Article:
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Conduct at meetings concerns officials

Published September 11. 2013 05:39PM

A Lower Towamensing Township official believes that behavior needs to improve at board of supervisors meetings.

To further stress that point, a copy of the township's "conduct at meeting" ordinance was placed alongside Tuesday's board meeting agenda.

Supervisor Ron Walbert stated that he believes that last month's board of supervisors meeting was a "less than desirable way to run a meeting."

In particular, Walbert said there were certain individuals at that meeting who did not conduct themselves in a proper manner.

Further, Walbert noted that township solicitor Jim Nanovic expressed to him after last month's meeting that it was not well run.

As part of their agenda, the board was to have had state police discussion; however, Walbert said it appeared as though state police were unable to attend.

"We need to be more firmer," Walbert said. "We need to stop this 'character assassination.'"

Walbert said he believes supervisors are more than fair to residents who wish to speak under the public comment portions of the meetings.

"I think we extend every courtesy to everybody who comes to the meeting," he said. "There's no place for 'character assassination.'"

Walbert added "Sometimes, words can lead to actions."

In October of 2011, supervisors adopted a "conduct at meeting" ordinance pursuant to Section 710.1 of the Pennsylvania Sunshine Act, which states the following:

• The board of supervisors shall provide reasonable opportunity at each advertised regular and special meeting for residents and taxpayers of the township to comment on matters of concern, official action or deliberation, which are or may be before the board.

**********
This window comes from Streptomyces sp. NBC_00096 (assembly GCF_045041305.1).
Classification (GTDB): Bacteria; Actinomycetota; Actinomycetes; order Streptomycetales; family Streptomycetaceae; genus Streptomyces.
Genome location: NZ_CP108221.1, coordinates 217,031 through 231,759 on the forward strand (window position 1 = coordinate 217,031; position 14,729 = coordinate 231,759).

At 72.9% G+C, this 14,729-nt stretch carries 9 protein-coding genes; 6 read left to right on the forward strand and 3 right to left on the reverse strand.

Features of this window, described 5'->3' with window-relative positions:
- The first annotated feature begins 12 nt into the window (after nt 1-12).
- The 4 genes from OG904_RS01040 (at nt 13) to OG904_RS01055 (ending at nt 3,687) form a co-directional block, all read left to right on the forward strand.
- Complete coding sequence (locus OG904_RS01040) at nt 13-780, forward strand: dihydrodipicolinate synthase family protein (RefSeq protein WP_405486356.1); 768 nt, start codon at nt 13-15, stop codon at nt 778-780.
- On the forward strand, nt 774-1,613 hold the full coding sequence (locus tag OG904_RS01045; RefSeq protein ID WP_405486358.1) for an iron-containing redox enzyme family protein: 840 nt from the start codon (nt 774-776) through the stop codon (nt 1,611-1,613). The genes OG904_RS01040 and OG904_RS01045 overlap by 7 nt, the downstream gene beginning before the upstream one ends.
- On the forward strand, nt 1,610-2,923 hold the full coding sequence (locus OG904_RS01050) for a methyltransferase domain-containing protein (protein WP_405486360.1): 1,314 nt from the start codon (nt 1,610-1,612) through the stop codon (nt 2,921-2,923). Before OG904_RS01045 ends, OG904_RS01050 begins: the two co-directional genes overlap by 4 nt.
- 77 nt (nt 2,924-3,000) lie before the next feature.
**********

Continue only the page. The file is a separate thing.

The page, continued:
• Any resident and/or taxpayer who wishes to address the board shall, upon recognition by the chairman of the board of supervisors, be heard under the heading "Business from persons present" at the beginning of the meeting. Each such individual shall be permitted to speak for five minutes. The chairman of the board of supervisors does have the authority to recognize persons present at other times during the course of the meeting at the discretion of the chairman.

• Any person who shall disturb the peace of the meeting, make impertinent or slanderous remarks, or conduct himself in a boisterous manner while addressing the board of supervisors will forfeit any further time in which he or she may address the board of supervisors at that meeting. During such address to the board of supervisors, the individual shall make no references to personalities and shall refrain from foul and abusive language. Further, such person may be removed from the meeting by the board of supervisors at its discretion.

• Each speaker will be required to sign in before speaking. Each speaker will be given an allotted time of five minutes to speak. This allotted time of five minutes shall commence from the beginning of the speaker's remark and include any time that passes during questioning between the speaker and the board of supervisors.

• The board of supervisors' meetings shall be conducted in a courteous manner. Citizens and board members will be allowed to state their positions in an atmosphere free of slander and threats of violence. Sufficient warnings may be given by the chairman at any time during the remarks, and, in the event that any individual shall violate the rules of decorum heretofore set forth, the chairman may then cut off further comment.

• Each member of the board of supervisors and every member of the public shall be required to utilize a silent alert mode on or to mute the electronic devices in their possession, including, but not limited to cellular telephones, pagers, radios, personal date assistants, and any electronic item that can be disturbing.

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